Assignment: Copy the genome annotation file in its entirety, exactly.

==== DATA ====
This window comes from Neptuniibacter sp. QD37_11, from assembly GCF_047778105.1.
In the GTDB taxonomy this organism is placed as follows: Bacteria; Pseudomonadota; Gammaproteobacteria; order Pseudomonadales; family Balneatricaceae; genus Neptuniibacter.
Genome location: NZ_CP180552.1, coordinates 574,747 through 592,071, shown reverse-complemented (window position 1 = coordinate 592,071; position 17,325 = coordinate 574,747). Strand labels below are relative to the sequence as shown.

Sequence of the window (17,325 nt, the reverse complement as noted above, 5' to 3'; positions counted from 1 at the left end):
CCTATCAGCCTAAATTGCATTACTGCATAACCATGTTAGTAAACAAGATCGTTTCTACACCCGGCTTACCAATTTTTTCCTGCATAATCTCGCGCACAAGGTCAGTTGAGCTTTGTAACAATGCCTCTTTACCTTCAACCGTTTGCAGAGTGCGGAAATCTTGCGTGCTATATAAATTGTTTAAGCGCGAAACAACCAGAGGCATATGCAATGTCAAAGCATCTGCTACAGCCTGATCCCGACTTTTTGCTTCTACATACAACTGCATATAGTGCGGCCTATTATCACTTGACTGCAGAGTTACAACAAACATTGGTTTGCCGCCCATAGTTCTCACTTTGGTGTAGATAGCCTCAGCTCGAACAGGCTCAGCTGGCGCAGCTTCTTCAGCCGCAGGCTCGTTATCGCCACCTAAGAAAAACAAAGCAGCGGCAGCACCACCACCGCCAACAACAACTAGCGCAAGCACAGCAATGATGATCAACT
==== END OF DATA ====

This window comes from Neptuniibacter sp. QD37_11, from assembly GCF_047778105.1.
In the GTDB taxonomy this organism is placed as follows: Bacteria; Pseudomonadota; Gammaproteobacteria; order Pseudomonadales; family Balneatricaceae; genus Neptuniibacter.
Genome location: NZ_CP180552.1, coordinates 574,747 through 592,071, shown reverse-complemented (window position 1 = coordinate 592,071; position 17,325 = coordinate 574,747). Strand labels below are relative to the sequence as shown.

Sequence of the window (17,325 nt, the reverse complement as noted above, 5' to 3'; positions counted from 1 at the left end):
CCTATCAGCCTAAATTGCATTACTGCATAACCATGTTAGTAAACAAGATCGTTTCTACACCCGGCTTACCAATTTTTTCCTGCATAATCTCGCGCACAAGGTCAGTTGAGCTTTGTAACAATGCCTCTTTACCTTCAACCGTTTGCAGAGTGCGGAAATCTTGCGTGCTATATAAATTGTTTAAGCGCGAAACAACCAGAGGCATATGCAATGTCAAAGCATCTGCTACAGCCTGATCCCGACTTTTTGCTTCTACATACAACTGCATATAGTGCGGCCTATTATCACTTGACTGCAGAGTTACAACAAACATTGGTTTGCCGCCCATAGTTCTCACTTTGGTGTAGATAGCCTCAGCTCGAACAGGCTCAGCTGGCGCAGCTTCTTCAGCCGCAGGCTCGTTATCGCCACCTAAGAAAAACAAAGCAGCGGCAGCACCACCACCGCCAACAACAACTAGCGCAAGCACAGCAATGATGATCAACT